Automatically Added Keys
There are three ways SSH keys are added to ssh-agent in Snow
- manually, with ssh-add,
- automatically, by ssh when you supply a key’s passphrase via
the GUI prompt, and
- automatically, by ssh-agent when it first starts.
The last two methods are Apple extensions: there are no “automatic”
additions with stock OpenSSH. All references to ssh, ssh-agent,
and ssh-add below are to Apple’s Snow Leopard versions unless
I prefix the program name with the adjective “stock”.
You can disable all of Apple’s keychain-oriented SSH modifications
with a (undocumented?) preference setting:
defaults write org.openbsd.openssh KeychainIntegration -bool false
Keys Added Automatically By ssh
(This is the part I missed in the previous version of my original
answer since I usually use a “stock” ssh.)
Whenever ssh tries to use a passphrase protected SSH key to
authenticate itself to a remote host, it will issue a GUI prompt for
the SSH key’s password. The key is also loaded into the agent (if
the passphrase is correct) whether or not you mark the “Remember
password in my keychain” checkbox.
There are two (undocumented?) ways to prevent ssh from issuing
this GUI prompt (and thus adding the SSH key to the ssh-agent):
A preference setting:
defaults write org.openbsd.openssh AskPassGUI -bool false
-o option to ssh) that specifies
oAskPassGUI parameter comes from the
AskPassGUI is disabled, ssh will prompt you in the normal
way for the key’s password (i.e. through the tty).
You could also avoid automatic adds from ssh by using a “stock”
ssh (e.g. OpenSSH compiled by
Homebrew “duplicates” from
Keys Added Automatically By ssh-agent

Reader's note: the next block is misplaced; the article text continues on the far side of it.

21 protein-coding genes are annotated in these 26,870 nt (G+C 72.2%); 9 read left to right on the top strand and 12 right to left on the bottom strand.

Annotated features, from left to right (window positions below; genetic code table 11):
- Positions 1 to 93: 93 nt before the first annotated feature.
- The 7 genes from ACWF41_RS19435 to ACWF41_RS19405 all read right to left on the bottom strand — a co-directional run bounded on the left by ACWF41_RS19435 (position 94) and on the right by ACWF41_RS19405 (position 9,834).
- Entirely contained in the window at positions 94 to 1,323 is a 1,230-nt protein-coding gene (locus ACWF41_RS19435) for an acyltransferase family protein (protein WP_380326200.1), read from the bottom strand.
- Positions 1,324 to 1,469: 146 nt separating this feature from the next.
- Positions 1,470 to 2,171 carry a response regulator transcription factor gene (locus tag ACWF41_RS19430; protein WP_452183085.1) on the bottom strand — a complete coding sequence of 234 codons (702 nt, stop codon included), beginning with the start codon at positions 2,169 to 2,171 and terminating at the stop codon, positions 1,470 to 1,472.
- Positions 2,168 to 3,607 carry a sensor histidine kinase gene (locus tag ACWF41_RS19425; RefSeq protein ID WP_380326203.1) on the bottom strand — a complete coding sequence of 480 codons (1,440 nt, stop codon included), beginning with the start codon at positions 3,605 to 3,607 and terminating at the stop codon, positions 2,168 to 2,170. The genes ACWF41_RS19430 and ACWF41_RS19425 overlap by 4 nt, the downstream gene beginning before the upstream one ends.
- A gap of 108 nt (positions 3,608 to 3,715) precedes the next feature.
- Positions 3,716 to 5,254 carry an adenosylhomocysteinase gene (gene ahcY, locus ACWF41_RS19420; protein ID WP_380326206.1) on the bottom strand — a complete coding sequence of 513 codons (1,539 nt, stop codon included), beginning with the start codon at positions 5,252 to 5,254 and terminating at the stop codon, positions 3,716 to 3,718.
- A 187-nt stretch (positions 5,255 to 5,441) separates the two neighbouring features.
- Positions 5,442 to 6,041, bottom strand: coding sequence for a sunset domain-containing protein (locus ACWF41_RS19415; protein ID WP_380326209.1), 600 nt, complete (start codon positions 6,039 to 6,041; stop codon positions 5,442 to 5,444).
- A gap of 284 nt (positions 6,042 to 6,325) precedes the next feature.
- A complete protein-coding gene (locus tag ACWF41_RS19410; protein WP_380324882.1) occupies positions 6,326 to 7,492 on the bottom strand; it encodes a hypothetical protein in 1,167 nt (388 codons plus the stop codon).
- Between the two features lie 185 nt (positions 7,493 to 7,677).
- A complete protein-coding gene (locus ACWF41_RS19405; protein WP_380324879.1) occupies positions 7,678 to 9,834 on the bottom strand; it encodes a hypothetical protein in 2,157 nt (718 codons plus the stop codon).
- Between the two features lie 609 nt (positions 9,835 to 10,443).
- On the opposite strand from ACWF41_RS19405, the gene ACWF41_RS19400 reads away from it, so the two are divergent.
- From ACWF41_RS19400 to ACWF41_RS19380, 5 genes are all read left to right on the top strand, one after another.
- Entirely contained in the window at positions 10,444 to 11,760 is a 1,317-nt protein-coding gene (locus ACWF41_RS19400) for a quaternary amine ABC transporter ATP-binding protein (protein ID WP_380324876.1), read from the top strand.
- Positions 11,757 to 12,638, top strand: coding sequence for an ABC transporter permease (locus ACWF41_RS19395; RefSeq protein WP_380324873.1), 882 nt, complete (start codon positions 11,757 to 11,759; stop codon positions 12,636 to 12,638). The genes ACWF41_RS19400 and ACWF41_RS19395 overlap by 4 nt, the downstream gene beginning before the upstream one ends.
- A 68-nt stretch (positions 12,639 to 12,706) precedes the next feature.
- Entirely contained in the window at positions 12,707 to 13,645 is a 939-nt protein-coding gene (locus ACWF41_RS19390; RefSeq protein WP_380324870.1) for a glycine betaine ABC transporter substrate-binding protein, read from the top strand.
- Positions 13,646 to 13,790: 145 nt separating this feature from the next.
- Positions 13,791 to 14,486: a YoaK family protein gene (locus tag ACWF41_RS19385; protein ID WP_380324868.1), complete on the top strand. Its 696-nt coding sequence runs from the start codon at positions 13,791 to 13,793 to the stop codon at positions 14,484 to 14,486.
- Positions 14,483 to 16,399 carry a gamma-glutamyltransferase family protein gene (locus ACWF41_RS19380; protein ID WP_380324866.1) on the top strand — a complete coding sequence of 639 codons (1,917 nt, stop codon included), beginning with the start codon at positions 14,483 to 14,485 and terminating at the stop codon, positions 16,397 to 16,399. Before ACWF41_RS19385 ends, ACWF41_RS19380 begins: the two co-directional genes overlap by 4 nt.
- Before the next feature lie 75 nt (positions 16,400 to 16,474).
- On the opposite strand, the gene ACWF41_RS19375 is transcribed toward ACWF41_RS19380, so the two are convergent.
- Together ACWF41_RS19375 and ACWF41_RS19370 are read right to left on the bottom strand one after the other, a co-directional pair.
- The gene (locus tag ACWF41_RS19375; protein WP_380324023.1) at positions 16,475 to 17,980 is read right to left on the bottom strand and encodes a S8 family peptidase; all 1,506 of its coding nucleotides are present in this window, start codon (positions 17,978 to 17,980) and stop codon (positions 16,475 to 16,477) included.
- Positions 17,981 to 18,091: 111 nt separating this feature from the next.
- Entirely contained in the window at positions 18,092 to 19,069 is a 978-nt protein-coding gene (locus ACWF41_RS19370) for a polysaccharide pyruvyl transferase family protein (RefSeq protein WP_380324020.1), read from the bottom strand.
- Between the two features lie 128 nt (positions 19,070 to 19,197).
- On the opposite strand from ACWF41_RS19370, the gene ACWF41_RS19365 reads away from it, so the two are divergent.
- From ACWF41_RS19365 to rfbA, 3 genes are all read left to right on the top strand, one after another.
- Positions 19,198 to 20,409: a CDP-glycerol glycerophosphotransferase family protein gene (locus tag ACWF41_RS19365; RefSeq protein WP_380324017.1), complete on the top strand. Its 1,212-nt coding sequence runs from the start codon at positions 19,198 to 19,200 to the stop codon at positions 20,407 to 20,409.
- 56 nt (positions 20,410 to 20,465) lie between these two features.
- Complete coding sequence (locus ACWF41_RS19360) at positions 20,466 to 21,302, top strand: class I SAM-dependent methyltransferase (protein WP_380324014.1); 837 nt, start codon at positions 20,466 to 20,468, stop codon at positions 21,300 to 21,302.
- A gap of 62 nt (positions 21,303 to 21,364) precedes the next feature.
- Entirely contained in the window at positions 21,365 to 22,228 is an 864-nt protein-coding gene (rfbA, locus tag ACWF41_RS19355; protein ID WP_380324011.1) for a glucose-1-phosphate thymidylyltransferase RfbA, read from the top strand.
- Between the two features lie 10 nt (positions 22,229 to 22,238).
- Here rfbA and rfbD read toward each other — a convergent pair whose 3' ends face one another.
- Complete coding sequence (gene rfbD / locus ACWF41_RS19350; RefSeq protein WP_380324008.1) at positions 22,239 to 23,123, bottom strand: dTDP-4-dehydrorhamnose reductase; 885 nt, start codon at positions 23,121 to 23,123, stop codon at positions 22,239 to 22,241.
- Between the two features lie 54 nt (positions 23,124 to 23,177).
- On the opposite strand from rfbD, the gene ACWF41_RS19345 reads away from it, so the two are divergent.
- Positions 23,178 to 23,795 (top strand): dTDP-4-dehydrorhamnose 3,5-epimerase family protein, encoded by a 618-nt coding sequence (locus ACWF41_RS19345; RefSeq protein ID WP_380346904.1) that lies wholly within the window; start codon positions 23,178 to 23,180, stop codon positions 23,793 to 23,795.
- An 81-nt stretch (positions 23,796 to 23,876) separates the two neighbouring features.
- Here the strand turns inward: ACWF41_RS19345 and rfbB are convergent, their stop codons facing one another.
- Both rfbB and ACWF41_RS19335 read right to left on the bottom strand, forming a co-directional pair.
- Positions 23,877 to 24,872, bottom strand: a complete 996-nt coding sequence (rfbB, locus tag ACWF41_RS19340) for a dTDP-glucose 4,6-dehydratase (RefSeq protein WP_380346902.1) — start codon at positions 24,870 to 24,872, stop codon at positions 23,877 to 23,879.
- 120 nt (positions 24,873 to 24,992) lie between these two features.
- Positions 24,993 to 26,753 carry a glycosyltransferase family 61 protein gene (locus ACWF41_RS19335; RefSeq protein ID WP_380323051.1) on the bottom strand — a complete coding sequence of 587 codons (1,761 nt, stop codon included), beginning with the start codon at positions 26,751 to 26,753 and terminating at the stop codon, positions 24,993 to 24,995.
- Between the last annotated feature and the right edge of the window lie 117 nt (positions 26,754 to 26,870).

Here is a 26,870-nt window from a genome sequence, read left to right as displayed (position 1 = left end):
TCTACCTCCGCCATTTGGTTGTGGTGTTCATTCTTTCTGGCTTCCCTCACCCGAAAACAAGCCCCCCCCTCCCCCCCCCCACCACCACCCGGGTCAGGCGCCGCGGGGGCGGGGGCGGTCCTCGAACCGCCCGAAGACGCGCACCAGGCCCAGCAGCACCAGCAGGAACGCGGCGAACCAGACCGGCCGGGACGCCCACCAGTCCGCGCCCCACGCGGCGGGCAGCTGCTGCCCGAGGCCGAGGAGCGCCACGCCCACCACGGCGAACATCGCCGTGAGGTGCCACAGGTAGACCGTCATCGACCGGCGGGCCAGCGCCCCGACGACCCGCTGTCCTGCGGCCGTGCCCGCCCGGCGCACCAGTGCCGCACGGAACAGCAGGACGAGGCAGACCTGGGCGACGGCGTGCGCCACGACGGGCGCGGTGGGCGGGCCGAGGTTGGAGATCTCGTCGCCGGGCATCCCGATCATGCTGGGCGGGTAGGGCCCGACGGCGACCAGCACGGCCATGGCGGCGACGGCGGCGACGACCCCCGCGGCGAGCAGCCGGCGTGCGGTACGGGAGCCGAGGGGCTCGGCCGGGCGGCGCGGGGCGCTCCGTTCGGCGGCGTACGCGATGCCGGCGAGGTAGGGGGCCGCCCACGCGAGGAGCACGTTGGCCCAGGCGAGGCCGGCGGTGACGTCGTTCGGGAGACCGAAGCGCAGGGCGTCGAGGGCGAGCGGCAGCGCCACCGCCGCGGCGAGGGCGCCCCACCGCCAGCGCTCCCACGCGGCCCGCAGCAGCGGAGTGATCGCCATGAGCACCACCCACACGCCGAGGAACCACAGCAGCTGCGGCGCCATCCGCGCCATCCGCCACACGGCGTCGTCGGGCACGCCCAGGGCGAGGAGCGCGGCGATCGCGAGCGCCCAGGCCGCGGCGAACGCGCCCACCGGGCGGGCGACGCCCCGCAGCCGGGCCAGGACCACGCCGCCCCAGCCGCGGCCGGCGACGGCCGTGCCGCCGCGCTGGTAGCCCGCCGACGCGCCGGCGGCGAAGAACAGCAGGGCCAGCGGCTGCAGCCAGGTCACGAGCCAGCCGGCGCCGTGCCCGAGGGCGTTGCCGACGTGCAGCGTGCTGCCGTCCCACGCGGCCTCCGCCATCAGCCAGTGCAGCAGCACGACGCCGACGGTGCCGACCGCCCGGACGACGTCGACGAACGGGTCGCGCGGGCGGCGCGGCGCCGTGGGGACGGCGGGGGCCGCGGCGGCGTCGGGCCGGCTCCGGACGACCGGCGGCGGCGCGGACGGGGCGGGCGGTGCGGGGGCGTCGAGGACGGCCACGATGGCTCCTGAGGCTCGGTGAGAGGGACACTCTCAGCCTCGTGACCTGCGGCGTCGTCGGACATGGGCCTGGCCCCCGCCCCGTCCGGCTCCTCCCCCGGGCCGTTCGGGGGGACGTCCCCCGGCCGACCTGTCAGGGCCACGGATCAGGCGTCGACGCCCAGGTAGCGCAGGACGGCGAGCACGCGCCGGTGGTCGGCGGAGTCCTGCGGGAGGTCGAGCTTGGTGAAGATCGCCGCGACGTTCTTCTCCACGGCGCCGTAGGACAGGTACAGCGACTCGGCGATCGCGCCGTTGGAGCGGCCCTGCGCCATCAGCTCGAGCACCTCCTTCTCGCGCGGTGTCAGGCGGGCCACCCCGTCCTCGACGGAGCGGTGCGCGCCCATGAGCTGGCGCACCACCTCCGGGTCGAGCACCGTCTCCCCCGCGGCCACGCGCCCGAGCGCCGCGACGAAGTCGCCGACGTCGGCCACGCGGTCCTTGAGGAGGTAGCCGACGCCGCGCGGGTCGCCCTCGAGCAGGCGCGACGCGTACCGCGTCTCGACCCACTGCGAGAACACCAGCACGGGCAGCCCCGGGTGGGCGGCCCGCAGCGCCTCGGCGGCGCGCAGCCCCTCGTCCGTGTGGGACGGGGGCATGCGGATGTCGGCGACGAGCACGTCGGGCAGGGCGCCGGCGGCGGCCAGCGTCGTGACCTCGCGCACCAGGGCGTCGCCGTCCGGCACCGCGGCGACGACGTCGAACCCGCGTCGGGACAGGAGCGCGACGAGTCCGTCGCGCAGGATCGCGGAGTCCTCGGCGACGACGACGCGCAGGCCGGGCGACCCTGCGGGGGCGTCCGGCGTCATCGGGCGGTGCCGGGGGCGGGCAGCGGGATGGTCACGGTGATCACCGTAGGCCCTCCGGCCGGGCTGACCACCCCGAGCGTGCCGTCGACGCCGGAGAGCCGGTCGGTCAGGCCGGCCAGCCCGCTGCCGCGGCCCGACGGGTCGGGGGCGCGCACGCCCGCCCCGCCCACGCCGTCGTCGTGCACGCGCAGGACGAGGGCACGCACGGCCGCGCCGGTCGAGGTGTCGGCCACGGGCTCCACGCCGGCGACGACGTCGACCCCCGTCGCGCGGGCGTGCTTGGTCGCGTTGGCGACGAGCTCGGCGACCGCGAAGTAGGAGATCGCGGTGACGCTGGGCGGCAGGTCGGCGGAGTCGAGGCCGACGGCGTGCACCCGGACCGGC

The keys that ssh-agent automatically adds are those that have
their passphrases stored in a keychain.
These “remembered keys” are automatically added when a new
There is no command line or configuration option (other than
KeychainIntegration, described above) to prevent ssh-agent from
automatically loading the “remembered keys” (see the call to
process_add_from_keychain (defined in
If, however, you can arrange to lock the keychains that store your
SSH key passphrases, you can click Cancel when ssh-agent asks to
unlock the keychain(s) and effectively get ssh-agent to skip
adding these “remembered keys” when it first starts.
If there is no ssh-agent running, your first use of ssh will
likely trigger launchd to start an ssh-agent which will load all
the “remembered keys”. This makes it seem like ssh is loading the
keys into the agent, but it is really the agent itself that is
loading the keys. It only does this automatically when it first
-k option of ssh-add provides a manual way to add the
“remembered keys” (see
which ends up as a message to the agent which calls
You are right that a system update could overwrite your modification to the file in
/System/Library/LaunchAgents/. You should always avoid changing things under
/System/; most things can be (re)configured without making changes there. In this case, it looks like you should be able to override the system default launchd job specification on a per-user basis with a file in
From what I can tell1, entries are loaded in this order2:
/Network/Library/LaunchAgents/ (not present on most systems)
It does not seem to be documented, but only the first job configuration for each Label (e.g.
org.openbsd.ssh-agent) will be kept. Any configuration from a later directory with the same Label as a configuration from an earlier directory is effectively skipped.
NSStartSearchPathEnumeration used in
and defined in
launchd also looks in the
LaunchDaemons/ directories next to the various
LaunchAgents/ directories for other types of jobs.